Question about VC papers
I hope that I can pose this question accurately. My writing very seldom goes along with my thoughts these days.
I am beginning to print my own negatives for the first time (since some straight printing "tries" some 18 yrs ago). I have zero experience with VC papers, but I would like to try some.
I frequently shoot Trix at 800-1600 on 35mm format, developed in very dilute HC110. My subject is very often people (children particularly). So my printing question relates to these situations for the moment.
I made some test prints last night using Kodaks RC, grade III, and the contrast is a bit more than I care for, increasing the appearance of the grain, and uneven skin tones, etc. Also, this paper is a bit cooler than I would want. Keeping in mind my negs are quite contrasty to begin with, I still have excellent shadow and highlight details.
Before I run out to get a gradeII paper, I am wondering how the VC papers work. I understand that the contrast is further controlled by filtration, but what is the relation of unfiltered VC paper to graded paper. And are there different "grades" of VC?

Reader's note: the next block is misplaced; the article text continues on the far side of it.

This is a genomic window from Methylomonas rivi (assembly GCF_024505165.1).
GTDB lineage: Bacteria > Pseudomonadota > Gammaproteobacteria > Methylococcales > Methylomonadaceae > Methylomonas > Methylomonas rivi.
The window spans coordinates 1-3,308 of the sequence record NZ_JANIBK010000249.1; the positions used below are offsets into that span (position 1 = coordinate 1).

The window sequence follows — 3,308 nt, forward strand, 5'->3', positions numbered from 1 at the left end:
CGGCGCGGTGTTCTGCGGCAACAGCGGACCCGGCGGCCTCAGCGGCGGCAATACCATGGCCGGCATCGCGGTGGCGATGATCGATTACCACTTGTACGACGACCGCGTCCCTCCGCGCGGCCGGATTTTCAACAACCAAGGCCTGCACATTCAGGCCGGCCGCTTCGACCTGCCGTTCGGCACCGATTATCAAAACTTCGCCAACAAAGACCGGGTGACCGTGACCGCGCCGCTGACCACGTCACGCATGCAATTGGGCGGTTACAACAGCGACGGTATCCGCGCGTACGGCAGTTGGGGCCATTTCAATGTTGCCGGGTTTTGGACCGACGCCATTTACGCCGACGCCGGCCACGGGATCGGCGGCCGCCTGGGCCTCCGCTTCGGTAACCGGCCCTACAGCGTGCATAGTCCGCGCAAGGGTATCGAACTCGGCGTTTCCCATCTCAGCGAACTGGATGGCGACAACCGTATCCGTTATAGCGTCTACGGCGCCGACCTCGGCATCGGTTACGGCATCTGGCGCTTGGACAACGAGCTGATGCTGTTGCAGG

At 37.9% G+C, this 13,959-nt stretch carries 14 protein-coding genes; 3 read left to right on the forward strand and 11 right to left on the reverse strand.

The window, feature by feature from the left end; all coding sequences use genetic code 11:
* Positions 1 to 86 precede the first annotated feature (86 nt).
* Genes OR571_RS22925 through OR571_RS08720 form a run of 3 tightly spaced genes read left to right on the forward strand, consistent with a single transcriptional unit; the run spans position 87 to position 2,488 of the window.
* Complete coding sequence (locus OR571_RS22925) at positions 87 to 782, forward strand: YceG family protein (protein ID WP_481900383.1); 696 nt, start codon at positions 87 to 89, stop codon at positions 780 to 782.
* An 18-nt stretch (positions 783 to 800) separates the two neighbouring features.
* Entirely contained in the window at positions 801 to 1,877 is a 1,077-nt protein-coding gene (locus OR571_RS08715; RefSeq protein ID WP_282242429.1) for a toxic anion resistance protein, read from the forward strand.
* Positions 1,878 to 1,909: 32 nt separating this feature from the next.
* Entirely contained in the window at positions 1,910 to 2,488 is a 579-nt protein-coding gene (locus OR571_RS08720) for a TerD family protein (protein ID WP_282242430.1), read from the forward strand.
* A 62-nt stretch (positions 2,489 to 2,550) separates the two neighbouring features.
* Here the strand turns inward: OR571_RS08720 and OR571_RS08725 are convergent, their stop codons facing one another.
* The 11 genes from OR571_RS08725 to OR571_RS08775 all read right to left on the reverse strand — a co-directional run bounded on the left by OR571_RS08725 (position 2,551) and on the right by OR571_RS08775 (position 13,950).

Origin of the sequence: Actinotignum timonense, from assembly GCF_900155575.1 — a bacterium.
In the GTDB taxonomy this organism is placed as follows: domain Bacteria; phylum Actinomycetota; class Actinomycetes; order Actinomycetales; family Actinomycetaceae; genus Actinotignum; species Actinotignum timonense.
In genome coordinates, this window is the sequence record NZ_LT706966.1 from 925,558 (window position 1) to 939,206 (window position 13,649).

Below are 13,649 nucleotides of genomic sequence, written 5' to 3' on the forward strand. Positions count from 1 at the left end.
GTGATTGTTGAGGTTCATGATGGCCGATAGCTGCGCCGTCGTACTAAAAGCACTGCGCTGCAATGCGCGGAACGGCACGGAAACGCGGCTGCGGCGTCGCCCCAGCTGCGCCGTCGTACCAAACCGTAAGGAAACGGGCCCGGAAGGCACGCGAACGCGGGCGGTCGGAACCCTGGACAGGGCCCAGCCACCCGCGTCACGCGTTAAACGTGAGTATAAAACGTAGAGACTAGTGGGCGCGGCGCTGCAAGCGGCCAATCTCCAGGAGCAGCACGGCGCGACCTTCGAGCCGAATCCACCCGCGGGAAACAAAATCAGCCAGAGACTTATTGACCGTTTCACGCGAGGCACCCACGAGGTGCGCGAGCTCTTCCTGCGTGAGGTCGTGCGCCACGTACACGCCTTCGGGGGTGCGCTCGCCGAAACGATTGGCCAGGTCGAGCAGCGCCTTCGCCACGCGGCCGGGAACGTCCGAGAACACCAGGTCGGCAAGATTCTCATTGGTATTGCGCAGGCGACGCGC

I would like a paper that will give me a slightly warmer tone than the Kodak also.
The enlarger is my early Christmas gift and a wish-list of books on the subject is hanging on the fridge, so currently, I'm "winging" it.
(Thanks to bmac for sending me his enlarger all the way from Callie. It is on my bathroom floor, but it is really awesome!)
There aren't different grades of VC, there are a set of filters that control the contrast range of the paper. For instance, in this example, you would just change the filter to lower the contrast range of the print. It is hard to compare graded paper to VC papers as they are not consistent from manufactor to manufactor.
I am not a lover of VC papers but others "swear" by them. You will need to get a set of filters to go along with the paper.
To help warm up that paper, put some postassium bromide in the deverloper. Make a 10% solution and put about 20ml of it in 1 liter of developer. This is similar to using a warm tone developer which may help warm up your present paper.